The Things They Carried by Tim O’ Brien

“Often in a true war story there is not even a point, or else the point doesn’t hit you until 20 years later, in your sleep, and you wake up and shake your wife and start telling the story to her, except when you get to the end you’ve forgotten the point again.”

The Things They Carried by Tim O_ Brien

This passage, from a chapter called “How to Tell a True War Story,” gives succinct voice to some of the themes that preoccupy Tim O’Brien in “The Things They Carried.” Described simply as “a work of fiction,” the book is self-evidently ­autobiographical, a record of the memories of a writer in his 40s named Tim O’Brien, who two decades earlier was a soldier in Vietnam. His account of what happened — amid the hamlets and forests of the Batangan Peninsula and in other areas of operation — to him and the other members of his platoon is punctuated by rueful, sometimes anguished reflections on the elusiveness of meaning and the fraught relationship between truth and invention.

“War — perhaps especially a war that, on the American side, began in deception and continued in confusion — has a way of blurring such distinctions. What happens in combat can be grotesque, absurd, senseless and transcendent, sometimes all at once. Capturing this in prose that upholds the post-Hemingway, Raymond Carver-era values of plainness and specificity is a challenge. “In any war story, but especially a true one,” O’Brien writes, “it’s difficult to separate what happened from what seemed to happen.” As a result, the standard of truth is not epistemological, but visceral: “It comes down to gut instinct. A true war story, if truly told, makes the stomach believe.”

““The Things They Carried” has lived in the bellies of American readers for more than two decades. O’Brien’s third book about Vietnam (following “If I Die in a Combat Zone” and “Going After Cacciato”), it sits on the narrow shelf of indispensable works by witnesses to and participants in the fighting, alongside Michael Herr’s “Dispatches,” Tobias Wolff’s “In Pharaoh’s Army” and James Webb’s “Fields of Fire.” While he conveys the details of grunt-level life and death — the weight of boots and weapons, the smell of mud and vegetation, the split-second swerves from tedium to terror — with startling immediacy, O’Brien is also haunted by the way experience is altered by the passage of time, by the gap that opens up between his young and middle-aged selves. Some of the most wrenching moments in the book find him back home, at 43, with a career and a family and a restless itch to make sense of his earlier transformation from a Minnesota college student with mildly antiwar politics to a member of the squad whose stories he will eventually borrow.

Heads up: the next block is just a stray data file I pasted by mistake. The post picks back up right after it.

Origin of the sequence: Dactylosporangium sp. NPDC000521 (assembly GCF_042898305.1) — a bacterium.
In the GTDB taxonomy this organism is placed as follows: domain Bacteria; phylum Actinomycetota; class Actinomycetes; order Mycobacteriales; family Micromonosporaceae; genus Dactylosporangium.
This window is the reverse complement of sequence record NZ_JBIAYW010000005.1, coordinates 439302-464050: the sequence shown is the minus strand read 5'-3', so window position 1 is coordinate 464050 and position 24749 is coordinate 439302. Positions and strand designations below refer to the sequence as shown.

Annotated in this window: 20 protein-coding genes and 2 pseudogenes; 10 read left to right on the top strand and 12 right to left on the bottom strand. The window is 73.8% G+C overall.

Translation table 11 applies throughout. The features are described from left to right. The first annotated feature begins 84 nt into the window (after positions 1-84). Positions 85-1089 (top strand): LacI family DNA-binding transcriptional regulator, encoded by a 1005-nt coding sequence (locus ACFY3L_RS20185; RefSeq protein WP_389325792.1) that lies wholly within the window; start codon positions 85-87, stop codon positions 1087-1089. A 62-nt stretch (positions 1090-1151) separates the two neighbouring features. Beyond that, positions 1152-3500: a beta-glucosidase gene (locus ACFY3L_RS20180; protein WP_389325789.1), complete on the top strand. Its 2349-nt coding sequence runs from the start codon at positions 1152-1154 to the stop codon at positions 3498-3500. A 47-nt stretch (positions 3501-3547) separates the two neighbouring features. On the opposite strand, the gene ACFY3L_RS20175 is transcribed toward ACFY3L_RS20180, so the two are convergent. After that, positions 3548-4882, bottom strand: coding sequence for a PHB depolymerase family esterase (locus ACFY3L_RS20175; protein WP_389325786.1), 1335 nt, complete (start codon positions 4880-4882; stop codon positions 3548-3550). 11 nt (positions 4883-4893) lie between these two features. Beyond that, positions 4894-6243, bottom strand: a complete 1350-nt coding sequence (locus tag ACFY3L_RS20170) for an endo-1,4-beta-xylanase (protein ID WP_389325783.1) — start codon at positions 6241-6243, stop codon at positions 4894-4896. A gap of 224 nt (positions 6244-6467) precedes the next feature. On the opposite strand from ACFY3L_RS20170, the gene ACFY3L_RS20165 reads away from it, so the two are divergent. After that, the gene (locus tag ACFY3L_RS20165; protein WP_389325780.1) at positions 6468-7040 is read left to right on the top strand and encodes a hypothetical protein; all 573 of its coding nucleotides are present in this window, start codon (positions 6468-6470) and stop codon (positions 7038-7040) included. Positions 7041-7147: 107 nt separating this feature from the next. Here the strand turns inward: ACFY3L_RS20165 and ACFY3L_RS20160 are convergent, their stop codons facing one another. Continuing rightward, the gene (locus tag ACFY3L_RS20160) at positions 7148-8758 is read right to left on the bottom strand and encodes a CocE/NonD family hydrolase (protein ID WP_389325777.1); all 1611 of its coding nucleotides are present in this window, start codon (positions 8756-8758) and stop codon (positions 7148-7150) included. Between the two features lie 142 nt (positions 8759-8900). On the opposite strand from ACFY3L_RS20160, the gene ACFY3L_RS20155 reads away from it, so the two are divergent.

“In 1990, when Houghton Mifflin published the book, Vietnam was still recent history, its individual and collective wounds far from healed. Just as the years between combat and publication affected O’Brien’s perception of events, so has an almost exactly equal span changed the character of the writing. “The Things They Carried” is now, like the war it depicts, an object of classroom study, kept relevant more by its craft than by the urgency of its subject matter. The raw, restless, anguished reckoning inscribed in its pages — the “gut hate” and comradely love that motivated the soldiers — has come to reflect conventional historical wisdom. Over time, America’s wars are written in shorthand: World War II is noble sacrifice; the Civil War, tragic fratricide; Vietnam, black humor and moral ambiguity.”

I’m don’t think this book justifies the label of classic: it reads now like a hundred other books, could have been written by a hundred other authors, and has little of anything timeless to say – that is, it may have spoken to those living in the aftermath of the Vietnam War, but it didn’t speak to me. It has no art, over and above the monotonous art of the creative writing workshop, to speak of, and there is nothing novel about it. This book isn’t read now for a reason, it has been buried under a thousand thousand similar works of fiction, and no one can be bothered to dig it up. Reading it is no longer a rich and rewarding experience.

Mr A

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